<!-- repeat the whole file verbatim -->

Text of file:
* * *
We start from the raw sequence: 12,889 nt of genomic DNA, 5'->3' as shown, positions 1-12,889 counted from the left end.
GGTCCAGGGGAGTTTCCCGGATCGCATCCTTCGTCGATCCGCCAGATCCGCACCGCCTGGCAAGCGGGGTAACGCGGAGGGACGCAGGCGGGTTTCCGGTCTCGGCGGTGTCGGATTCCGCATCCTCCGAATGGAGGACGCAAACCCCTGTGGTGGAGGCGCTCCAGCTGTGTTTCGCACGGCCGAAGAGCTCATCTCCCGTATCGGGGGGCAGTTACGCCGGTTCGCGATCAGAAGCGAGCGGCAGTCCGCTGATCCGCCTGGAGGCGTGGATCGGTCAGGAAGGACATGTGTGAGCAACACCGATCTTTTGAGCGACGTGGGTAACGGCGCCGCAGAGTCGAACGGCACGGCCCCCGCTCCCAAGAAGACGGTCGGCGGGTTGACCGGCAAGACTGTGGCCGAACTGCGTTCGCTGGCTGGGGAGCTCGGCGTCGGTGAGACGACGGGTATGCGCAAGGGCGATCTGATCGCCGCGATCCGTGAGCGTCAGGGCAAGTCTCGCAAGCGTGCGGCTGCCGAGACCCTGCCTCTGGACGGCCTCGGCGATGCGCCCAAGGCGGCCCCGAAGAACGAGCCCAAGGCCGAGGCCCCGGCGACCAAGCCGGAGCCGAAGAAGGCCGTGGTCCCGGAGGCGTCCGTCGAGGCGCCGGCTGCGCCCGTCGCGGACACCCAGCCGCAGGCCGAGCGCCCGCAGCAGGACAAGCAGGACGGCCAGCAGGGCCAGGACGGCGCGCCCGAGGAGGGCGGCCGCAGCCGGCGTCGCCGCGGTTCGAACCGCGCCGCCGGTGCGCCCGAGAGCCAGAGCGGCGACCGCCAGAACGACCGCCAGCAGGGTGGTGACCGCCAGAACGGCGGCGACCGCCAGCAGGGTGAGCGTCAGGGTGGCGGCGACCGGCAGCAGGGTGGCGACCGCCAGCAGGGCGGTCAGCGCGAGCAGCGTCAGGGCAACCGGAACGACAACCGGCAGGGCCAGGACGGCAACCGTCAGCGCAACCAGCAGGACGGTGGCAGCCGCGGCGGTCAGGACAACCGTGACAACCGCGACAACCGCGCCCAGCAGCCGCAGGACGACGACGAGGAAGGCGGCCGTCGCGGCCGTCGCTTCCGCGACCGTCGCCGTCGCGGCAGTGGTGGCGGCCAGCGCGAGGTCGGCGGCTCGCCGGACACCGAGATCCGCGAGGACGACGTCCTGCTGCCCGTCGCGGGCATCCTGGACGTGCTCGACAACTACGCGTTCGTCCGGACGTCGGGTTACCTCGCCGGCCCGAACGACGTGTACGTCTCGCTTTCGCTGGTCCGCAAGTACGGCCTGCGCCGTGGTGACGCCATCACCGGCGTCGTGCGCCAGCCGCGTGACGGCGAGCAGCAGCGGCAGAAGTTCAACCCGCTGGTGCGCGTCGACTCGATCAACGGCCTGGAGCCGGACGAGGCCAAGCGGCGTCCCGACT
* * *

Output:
We start from the raw sequence: 12,889 nt of genomic DNA, 5'->3' as shown, positions 1-12,889 counted from the left end.
GGTCCAGGGGAGTTTCCCGGATCGCATCCTTCGTCGATCCGCCAGATCCGCACCGCCTGGCAAGCGGGGTAACGCGGAGGGACGCAGGCGGGTTTCCGGTCTCGGCGGTGTCGGATTCCGCATCCTCCGAATGGAGGACGCAAACCCCTGTGGTGGAGGCGCTCCAGCTGTGTTTCGCACGGCCGAAGAGCTCATCTCCCGTATCGGGGGGCAGTTACGCCGGTTCGCGATCAGAAGCGAGCGGCAGTCCGCTGATCCGCCTGGAGGCGTGGATCGGTCAGGAAGGACATGTGTGAGCAACACCGATCTTTTGAGCGACGTGGGTAACGGCGCCGCAGAGTCGAACGGCACGGCCCCCGCTCCCAAGAAGACGGTCGGCGGGTTGACCGGCAAGACTGTGGCCGAACTGCGTTCGCTGGCTGGGGAGCTCGGCGTCGGTGAGACGACGGGTATGCGCAAGGGCGATCTGATCGCCGCGATCCGTGAGCGTCAGGGCAAGTCTCGCAAGCGTGCGGCTGCCGAGACCCTGCCTCTGGACGGCCTCGGCGATGCGCCCAAGGCGGCCCCGAAGAACGAGCCCAAGGCCGAGGCCCCGGCGACCAAGCCGGAGCCGAAGAAGGCCGTGGTCCCGGAGGCGTCCGTCGAGGCGCCGGCTGCGCCCGTCGCGGACACCCAGCCGCAGGCCGAGCGCCCGCAGCAGGACAAGCAGGACGGCCAGCAGGGCCAGGACGGCGCGCCCGAGGAGGGCGGCCGCAGCCGGCGTCGCCGCGGTTCGAACCGCGCCGCCGGTGCGCCCGAGAGCCAGAGCGGCGACCGCCAGAACGACCGCCAGCAGGGTGGTGACCGCCAGAACGGCGGCGACCGCCAGCAGGGTGAGCGTCAGGGTGGCGGCGACCGGCAGCAGGGTGGCGACCGCCAGCAGGGCGGTCAGCGCGAGCAGCGTCAGGGCAACCGGAACGACAACCGGCAGGGCCAGGACGGCAACCGTCAGCGCAACCAGCAGGACGGTGGCAGCCGCGGCGGTCAGGACAACCGTGACAACCGCGACAACCGCGCCCAGCAGCCGCAGGACGACGACGAGGAAGGCGGCCGTCGCGGCCGTCGCTTCCGCGACCGTCGCCGTCGCGGCAGTGGTGGCGGCCAGCGCGAGGTCGGCGGCTCGCCGGACACCGAGATCCGCGAGGACGACGTCCTGCTGCCCGTCGCGGGCATCCTGGACGTGCTCGACAACTACGCGTTCGTCCGGACGTCGGGTTACCTCGCCGGCCCGAACGACGTGTACGTCTCGCTTTCGCTGGTCCGCAAGTACGGCCTGCGCCGTGGTGACGCCATCACCGGCGTCGTGCGCCAGCCGCGTGACGGCGAGCAGCAGCGGCAGAAGTTCAACCCGCTGGTGCGCGTCGACTCGATCAACGGCCTGGAGCCGGACGAGGCCAAGCGGCGTCCCGACT